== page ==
In April of 2013, NASA released this amazingly detailed image of the Horsehead Nebula—which Hubble took in infrared light—to celebrate the 23rd anniversary of Hubble's launch. Image credit: NASA, ESA, and The Hubble Heritage Team (STSci / AURA). Online, courtesy NASA.
Facts which at first seem improbable will,
even on scant explanation,
drop the cloak which has hidden them
and stand forth in naked and simple beauty.
Galileo was a well-known math professor at the University of Padua when he learned about an interesting discovery.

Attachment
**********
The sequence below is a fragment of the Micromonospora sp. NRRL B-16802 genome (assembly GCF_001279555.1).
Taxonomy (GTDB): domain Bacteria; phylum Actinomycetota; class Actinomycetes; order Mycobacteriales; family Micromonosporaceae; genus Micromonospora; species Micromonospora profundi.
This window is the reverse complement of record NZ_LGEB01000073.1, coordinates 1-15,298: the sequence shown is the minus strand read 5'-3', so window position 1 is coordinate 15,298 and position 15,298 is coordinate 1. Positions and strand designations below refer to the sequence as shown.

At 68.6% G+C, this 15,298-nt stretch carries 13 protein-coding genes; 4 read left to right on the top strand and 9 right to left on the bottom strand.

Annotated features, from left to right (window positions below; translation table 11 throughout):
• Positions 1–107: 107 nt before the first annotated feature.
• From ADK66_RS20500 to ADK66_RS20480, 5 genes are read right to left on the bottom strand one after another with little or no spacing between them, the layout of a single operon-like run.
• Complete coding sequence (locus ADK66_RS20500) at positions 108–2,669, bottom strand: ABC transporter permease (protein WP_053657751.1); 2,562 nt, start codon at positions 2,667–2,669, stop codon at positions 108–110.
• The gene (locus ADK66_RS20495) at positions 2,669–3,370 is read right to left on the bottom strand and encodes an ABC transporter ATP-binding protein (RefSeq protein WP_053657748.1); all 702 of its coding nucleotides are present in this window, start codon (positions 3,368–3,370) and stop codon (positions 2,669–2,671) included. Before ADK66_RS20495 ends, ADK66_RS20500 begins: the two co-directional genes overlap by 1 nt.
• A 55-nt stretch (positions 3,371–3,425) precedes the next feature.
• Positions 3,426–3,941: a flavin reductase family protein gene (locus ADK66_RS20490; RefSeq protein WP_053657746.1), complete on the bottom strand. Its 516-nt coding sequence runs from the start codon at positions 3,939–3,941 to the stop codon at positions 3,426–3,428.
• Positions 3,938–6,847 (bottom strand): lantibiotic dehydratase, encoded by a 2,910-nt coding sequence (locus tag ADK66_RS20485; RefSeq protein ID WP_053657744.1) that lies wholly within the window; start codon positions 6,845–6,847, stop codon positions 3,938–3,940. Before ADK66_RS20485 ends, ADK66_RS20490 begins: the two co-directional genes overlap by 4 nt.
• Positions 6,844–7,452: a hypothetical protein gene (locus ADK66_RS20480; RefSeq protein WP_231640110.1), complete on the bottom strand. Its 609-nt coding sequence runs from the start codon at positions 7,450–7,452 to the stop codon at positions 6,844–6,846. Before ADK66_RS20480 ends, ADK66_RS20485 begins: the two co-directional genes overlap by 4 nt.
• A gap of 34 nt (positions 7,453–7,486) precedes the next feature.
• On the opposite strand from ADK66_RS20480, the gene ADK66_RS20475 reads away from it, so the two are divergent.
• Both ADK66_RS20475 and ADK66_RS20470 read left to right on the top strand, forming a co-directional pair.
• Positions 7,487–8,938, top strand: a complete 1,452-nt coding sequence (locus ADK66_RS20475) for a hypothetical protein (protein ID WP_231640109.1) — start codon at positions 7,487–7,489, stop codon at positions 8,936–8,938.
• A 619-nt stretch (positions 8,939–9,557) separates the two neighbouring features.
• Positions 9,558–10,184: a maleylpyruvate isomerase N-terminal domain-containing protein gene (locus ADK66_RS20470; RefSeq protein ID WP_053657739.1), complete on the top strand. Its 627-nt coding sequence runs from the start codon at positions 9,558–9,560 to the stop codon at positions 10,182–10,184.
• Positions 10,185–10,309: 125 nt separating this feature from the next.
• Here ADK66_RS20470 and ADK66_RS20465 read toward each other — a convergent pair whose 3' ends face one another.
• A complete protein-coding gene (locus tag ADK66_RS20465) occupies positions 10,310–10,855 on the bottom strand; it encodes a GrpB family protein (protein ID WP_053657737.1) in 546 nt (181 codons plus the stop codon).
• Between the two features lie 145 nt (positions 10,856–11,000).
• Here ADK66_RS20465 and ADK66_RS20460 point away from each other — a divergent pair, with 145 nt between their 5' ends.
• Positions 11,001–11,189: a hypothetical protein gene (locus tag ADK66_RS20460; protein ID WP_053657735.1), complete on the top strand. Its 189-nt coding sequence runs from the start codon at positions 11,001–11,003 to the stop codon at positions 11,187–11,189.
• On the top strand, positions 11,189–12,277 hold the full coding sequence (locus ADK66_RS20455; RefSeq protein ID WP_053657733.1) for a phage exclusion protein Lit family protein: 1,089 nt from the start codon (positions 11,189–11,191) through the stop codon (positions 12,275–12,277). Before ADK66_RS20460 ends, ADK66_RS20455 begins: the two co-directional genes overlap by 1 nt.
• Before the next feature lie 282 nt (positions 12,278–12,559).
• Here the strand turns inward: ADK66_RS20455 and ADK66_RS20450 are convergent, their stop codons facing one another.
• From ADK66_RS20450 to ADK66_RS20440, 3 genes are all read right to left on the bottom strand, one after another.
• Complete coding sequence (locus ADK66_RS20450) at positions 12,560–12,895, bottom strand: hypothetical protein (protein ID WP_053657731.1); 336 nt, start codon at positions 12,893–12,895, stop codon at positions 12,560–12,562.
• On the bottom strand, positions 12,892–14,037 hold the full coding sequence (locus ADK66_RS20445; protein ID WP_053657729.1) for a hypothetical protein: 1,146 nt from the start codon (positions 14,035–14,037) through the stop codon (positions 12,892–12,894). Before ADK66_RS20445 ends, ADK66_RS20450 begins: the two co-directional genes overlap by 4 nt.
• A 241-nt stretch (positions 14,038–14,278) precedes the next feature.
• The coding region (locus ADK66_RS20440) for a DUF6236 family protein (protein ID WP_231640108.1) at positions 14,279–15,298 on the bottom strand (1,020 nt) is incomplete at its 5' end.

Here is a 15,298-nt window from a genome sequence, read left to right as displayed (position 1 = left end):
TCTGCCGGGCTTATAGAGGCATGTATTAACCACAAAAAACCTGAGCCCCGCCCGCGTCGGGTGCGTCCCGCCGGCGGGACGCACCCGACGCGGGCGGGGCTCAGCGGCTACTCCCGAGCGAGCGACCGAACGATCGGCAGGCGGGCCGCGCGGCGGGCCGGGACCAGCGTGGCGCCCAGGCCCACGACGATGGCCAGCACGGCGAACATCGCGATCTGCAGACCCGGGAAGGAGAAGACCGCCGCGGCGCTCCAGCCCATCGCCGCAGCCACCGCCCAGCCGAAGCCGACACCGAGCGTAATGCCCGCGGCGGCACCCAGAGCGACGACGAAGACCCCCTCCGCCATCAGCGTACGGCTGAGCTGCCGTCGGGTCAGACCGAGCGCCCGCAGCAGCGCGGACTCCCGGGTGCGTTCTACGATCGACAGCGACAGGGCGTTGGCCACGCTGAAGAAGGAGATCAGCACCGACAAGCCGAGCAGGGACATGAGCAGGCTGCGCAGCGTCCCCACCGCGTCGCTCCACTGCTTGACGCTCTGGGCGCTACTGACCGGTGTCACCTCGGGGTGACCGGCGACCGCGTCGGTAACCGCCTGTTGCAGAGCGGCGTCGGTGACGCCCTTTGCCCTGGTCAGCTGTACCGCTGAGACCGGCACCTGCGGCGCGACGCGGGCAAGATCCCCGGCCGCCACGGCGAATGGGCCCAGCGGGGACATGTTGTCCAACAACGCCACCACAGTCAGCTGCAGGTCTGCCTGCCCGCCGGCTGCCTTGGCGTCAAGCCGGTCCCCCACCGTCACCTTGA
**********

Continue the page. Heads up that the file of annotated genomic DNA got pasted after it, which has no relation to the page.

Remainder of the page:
In 1608, someone in the Netherlands (most likely Hans Lipperhey, an optician) had invented a device which Lipperhey described (in his patent application) as “an instrument for looking into the distance.” We know that “instrument” as a telescope - from the Greek words tele [“far”] and scopeo [“I see"].
Fascinated with the device, Galileo improved the original design - ultimately magnifying by twenty-one times what could be seen through the glass - and showed it to a group of lawmakers in Venice. Then he did something unusual: He turned his new telescope up - toward the sky.
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